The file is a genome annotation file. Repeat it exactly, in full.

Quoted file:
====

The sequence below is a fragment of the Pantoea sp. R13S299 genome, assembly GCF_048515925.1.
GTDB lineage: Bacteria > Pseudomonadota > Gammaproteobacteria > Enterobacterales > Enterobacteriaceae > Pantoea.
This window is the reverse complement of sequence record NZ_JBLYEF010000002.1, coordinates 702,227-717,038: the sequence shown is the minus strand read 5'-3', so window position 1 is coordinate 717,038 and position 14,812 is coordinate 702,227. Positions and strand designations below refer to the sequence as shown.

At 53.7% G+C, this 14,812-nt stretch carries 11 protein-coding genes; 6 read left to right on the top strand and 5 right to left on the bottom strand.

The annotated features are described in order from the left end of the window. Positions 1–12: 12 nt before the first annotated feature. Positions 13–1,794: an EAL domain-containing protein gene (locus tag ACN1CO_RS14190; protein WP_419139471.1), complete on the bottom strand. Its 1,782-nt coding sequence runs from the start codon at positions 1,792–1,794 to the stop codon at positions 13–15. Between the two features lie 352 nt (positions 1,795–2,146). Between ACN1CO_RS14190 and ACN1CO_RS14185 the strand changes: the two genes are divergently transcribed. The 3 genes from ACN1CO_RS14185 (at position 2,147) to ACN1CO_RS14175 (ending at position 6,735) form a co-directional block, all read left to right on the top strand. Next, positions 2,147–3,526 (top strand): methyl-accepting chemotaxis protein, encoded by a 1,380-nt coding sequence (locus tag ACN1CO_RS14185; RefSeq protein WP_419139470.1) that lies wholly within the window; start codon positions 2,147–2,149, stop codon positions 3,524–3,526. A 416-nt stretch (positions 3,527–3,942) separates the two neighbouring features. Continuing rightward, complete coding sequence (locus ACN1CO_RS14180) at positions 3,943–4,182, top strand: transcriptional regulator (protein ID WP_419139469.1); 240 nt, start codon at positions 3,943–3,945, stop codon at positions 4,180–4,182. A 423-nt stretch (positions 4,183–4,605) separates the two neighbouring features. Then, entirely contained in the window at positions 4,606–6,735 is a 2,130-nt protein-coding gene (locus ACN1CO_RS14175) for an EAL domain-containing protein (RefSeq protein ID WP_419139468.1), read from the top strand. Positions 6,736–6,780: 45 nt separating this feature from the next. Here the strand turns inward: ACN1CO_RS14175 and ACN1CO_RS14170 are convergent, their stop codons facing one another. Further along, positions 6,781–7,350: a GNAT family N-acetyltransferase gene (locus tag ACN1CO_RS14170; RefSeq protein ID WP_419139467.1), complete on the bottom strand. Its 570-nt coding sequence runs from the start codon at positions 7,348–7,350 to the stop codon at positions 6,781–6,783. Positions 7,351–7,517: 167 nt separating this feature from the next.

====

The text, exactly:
The sequence below is a fragment of the Pantoea sp. R13S299 genome, assembly GCF_048515925.1.
GTDB lineage: Bacteria > Pseudomonadota > Gammaproteobacteria > Enterobacterales > Enterobacteriaceae > Pantoea.
This window is the reverse complement of sequence record NZ_JBLYEF010000002.1, coordinates 702,227-717,038: the sequence shown is the minus strand read 5'-3', so window position 1 is coordinate 717,038 and position 14,812 is coordinate 702,227. Positions and strand designations below refer to the sequence as shown.

At 53.7% G+C, this 14,812-nt stretch carries 11 protein-coding genes; 6 read left to right on the top strand and 5 right to left on the bottom strand.

The annotated features are described in order from the left end of the window. Positions 1–12: 12 nt before the first annotated feature. Positions 13–1,794: an EAL domain-containing protein gene (locus tag ACN1CO_RS14190; protein WP_419139471.1), complete on the bottom strand. Its 1,782-nt coding sequence runs from the start codon at positions 1,792–1,794 to the stop codon at positions 13–15. Between the two features lie 352 nt (positions 1,795–2,146). Between ACN1CO_RS14190 and ACN1CO_RS14185 the strand changes: the two genes are divergently transcribed. The 3 genes from ACN1CO_RS14185 (at position 2,147) to ACN1CO_RS14175 (ending at position 6,735) form a co-directional block, all read left to right on the top strand. Next, positions 2,147–3,526 (top strand): methyl-accepting chemotaxis protein, encoded by a 1,380-nt coding sequence (locus tag ACN1CO_RS14185; RefSeq protein WP_419139470.1) that lies wholly within the window; start codon positions 2,147–2,149, stop codon positions 3,524–3,526. A 416-nt stretch (positions 3,527–3,942) separates the two neighbouring features. Continuing rightward, complete coding sequence (locus ACN1CO_RS14180) at positions 3,943–4,182, top strand: transcriptional regulator (protein ID WP_419139469.1); 240 nt, start codon at positions 3,943–3,945, stop codon at positions 4,180–4,182. A 423-nt stretch (positions 4,183–4,605) separates the two neighbouring features. Then, entirely contained in the window at positions 4,606–6,735 is a 2,130-nt protein-coding gene (locus ACN1CO_RS14175) for an EAL domain-containing protein (RefSeq protein ID WP_419139468.1), read from the top strand. Positions 6,736–6,780: 45 nt separating this feature from the next. Here the strand turns inward: ACN1CO_RS14175 and ACN1CO_RS14170 are convergent, their stop codons facing one another. Further along, positions 6,781–7,350: a GNAT family N-acetyltransferase gene (locus tag ACN1CO_RS14170; RefSeq protein ID WP_419139467.1), complete on the bottom strand. Its 570-nt coding sequence runs from the start codon at positions 7,348–7,350 to the stop codon at positions 6,781–6,783. Positions 7,351–7,517: 167 nt separating this feature from the next.